For Arhama, a recent college graduate who asked that her last name not be included in this article, the offensive ISIS costume became personal when an acquaintance sent her a text message asking for Halloween help. The sender asked Arhama, who wears a hijab but does not cover her face, to borrow "the face thing" for her costume, failing to recognize that some might see the request as conflating the militant group with all of Islam.
Ismat Sarah Mangla, a writer for The International Business Times and a friend of Arhama, posted the content of the text to Twitter on Tuesday:
— Ismat Sarah Mangla (@ismat) October 28, 2014
"Lots of words popped into my head when I read the text," Arhama told HuffPost over the phone. "But what do you even say to that?"
As a member of the Ahmadi Muslim community, Arhama said she wears a scarf to cover her head but doesn't keep it very tight. Sometimes her bangs pop out, prompting "weird questions" like, “Is that a fashion statement?” or "Oh, you have hair?”
Arhama said such comments typically do not offend her, as she gets them all the time. But the text message crossed a line.
"She's not just equating what I wear to being Muslim -- she's equating it to ISIS."
Some have argued that dressing up as Islamic State militants for Halloween may be a good way to undermine the group by making fun of it. The Washington Post's Justin Moyer recently published an article arguing that "we should fight [the Islamic State] not just with cruise missiles but also with laughter."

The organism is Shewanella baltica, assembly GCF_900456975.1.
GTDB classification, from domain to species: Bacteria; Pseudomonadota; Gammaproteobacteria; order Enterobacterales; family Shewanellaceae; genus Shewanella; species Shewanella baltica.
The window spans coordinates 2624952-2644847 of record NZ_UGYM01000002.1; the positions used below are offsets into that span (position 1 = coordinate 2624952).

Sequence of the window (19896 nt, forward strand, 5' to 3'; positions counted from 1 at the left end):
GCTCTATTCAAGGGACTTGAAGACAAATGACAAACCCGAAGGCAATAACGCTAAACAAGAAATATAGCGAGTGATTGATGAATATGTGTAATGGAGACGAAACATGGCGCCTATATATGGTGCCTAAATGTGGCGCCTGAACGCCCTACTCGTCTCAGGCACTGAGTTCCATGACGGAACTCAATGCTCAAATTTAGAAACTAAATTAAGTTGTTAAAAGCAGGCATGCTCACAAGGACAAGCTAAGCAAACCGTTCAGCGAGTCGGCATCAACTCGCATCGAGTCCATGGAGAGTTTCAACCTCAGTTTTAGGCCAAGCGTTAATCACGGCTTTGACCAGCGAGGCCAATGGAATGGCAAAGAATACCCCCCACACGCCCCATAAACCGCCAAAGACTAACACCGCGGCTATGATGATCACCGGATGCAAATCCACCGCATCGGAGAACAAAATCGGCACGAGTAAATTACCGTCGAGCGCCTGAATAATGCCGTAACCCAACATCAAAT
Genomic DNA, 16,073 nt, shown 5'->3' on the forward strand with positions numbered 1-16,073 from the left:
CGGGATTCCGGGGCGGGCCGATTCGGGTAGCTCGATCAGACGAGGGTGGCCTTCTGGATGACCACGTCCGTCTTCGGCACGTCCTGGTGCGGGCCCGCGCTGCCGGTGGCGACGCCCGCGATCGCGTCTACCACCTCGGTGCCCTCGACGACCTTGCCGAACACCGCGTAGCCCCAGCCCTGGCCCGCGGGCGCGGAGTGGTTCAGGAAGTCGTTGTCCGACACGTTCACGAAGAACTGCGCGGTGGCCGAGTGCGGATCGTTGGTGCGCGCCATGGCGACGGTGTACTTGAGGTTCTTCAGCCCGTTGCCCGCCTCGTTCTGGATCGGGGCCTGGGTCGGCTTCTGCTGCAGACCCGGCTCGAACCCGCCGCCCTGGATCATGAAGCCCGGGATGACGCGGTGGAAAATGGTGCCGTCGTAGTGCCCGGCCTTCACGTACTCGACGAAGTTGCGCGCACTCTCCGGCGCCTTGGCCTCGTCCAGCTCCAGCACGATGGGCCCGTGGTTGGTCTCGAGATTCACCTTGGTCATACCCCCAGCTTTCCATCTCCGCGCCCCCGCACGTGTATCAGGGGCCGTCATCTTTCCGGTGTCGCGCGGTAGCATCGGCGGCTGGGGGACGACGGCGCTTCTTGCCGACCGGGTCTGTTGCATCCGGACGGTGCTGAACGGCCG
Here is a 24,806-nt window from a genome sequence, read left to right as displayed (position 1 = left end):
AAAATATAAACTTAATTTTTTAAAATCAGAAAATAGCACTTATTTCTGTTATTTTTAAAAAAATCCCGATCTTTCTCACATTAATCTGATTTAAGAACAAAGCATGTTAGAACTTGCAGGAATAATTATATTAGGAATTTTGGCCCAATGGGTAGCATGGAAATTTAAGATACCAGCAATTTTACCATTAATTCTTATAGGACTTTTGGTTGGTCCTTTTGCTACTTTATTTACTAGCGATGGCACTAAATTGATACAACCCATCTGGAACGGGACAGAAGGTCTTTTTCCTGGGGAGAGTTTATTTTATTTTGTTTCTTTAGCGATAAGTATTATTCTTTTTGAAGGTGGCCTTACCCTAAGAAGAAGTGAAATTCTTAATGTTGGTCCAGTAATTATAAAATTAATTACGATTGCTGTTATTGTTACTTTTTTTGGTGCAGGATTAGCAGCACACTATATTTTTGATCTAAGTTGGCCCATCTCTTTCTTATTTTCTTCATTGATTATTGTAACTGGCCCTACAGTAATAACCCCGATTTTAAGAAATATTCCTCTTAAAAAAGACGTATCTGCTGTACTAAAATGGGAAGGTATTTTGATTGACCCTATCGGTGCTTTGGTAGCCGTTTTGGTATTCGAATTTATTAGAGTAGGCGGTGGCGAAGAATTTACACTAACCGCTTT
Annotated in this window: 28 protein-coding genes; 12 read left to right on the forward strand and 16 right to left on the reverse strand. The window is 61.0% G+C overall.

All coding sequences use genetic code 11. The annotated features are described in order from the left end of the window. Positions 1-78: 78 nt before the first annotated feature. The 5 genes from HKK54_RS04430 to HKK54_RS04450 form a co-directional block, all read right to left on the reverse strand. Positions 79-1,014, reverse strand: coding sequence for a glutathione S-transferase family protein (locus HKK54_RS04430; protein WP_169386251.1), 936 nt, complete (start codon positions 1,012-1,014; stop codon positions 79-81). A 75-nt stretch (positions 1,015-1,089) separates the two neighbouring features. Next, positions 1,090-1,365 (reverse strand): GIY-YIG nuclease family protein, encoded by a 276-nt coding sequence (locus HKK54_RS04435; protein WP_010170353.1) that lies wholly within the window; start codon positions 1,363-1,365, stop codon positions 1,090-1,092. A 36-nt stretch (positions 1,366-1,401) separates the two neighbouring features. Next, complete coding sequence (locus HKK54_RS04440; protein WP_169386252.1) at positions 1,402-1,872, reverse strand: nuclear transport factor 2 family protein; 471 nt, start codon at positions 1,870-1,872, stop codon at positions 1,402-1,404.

The text message Arhama received, however, points to an everyday reality of discrimination for many Muslim Americans who find themselves forced to apologize for something they have nothing to do with.
A recent Twitter hashtag, #MuslimApologies, highlighted the absurdity of conflating the Islamic State with the entire religion of Islam, as Muslims posted their "apologies" for everything from traffic jams to Algebra.
Arhama, who is now applying for law school to pursue international human rights law, never responded to the text but said she believes the media coverage will send a message that such costumes are not okay.
"I hope my silence spoke volumes," Arhama said.